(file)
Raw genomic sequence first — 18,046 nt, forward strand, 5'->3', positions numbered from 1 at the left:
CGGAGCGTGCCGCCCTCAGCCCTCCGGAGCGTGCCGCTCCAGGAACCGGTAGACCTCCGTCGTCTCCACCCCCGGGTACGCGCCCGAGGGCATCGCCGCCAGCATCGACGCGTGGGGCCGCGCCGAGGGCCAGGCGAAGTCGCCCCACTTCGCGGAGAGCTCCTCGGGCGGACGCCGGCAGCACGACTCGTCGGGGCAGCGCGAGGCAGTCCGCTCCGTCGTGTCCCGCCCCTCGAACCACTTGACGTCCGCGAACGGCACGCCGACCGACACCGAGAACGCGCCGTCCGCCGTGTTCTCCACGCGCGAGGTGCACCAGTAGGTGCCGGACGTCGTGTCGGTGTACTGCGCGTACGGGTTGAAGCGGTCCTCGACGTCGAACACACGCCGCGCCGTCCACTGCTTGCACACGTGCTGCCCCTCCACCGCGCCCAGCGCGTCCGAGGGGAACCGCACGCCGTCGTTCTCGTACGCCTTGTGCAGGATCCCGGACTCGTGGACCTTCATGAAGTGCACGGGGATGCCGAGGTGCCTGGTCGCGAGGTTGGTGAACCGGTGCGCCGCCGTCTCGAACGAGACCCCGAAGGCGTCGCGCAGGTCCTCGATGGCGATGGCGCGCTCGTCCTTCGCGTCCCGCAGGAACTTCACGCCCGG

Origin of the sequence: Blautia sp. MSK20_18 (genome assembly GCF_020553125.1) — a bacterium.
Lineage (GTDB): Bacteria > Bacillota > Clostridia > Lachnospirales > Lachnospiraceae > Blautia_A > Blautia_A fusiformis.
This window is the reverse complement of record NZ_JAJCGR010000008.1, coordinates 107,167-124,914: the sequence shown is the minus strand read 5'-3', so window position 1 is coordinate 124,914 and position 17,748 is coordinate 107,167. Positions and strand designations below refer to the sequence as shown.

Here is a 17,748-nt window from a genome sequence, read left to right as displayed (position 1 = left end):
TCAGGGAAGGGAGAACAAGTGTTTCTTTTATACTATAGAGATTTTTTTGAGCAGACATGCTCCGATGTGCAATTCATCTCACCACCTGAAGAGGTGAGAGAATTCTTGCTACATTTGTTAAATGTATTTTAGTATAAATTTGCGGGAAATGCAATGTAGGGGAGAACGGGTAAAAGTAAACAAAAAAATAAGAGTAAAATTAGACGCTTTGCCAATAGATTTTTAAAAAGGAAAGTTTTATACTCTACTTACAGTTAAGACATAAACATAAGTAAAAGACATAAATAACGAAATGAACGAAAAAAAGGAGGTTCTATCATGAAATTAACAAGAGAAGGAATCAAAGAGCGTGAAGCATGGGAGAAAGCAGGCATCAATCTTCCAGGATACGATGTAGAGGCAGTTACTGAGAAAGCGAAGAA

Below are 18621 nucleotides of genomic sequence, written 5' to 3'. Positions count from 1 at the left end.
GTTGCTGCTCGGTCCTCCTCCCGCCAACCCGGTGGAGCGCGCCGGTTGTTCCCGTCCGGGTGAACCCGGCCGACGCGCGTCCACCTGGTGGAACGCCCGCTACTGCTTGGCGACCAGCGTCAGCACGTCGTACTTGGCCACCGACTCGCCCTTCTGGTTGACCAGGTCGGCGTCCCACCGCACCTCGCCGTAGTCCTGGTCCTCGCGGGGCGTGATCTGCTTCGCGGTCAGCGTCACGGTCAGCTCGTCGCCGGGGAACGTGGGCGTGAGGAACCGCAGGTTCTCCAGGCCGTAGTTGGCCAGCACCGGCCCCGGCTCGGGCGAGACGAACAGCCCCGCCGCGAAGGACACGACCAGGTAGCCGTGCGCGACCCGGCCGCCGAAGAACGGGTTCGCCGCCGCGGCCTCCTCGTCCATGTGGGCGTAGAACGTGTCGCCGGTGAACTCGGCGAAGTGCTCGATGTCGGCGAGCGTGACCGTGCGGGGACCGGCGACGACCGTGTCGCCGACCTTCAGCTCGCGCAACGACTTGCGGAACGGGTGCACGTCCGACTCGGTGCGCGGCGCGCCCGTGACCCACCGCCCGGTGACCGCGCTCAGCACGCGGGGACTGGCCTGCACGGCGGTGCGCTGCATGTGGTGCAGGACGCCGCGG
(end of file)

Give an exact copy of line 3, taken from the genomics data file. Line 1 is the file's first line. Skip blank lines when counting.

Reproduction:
Origin of the sequence: Blautia sp. MSK20_18 (genome assembly GCF_020553125.1) — a bacterium.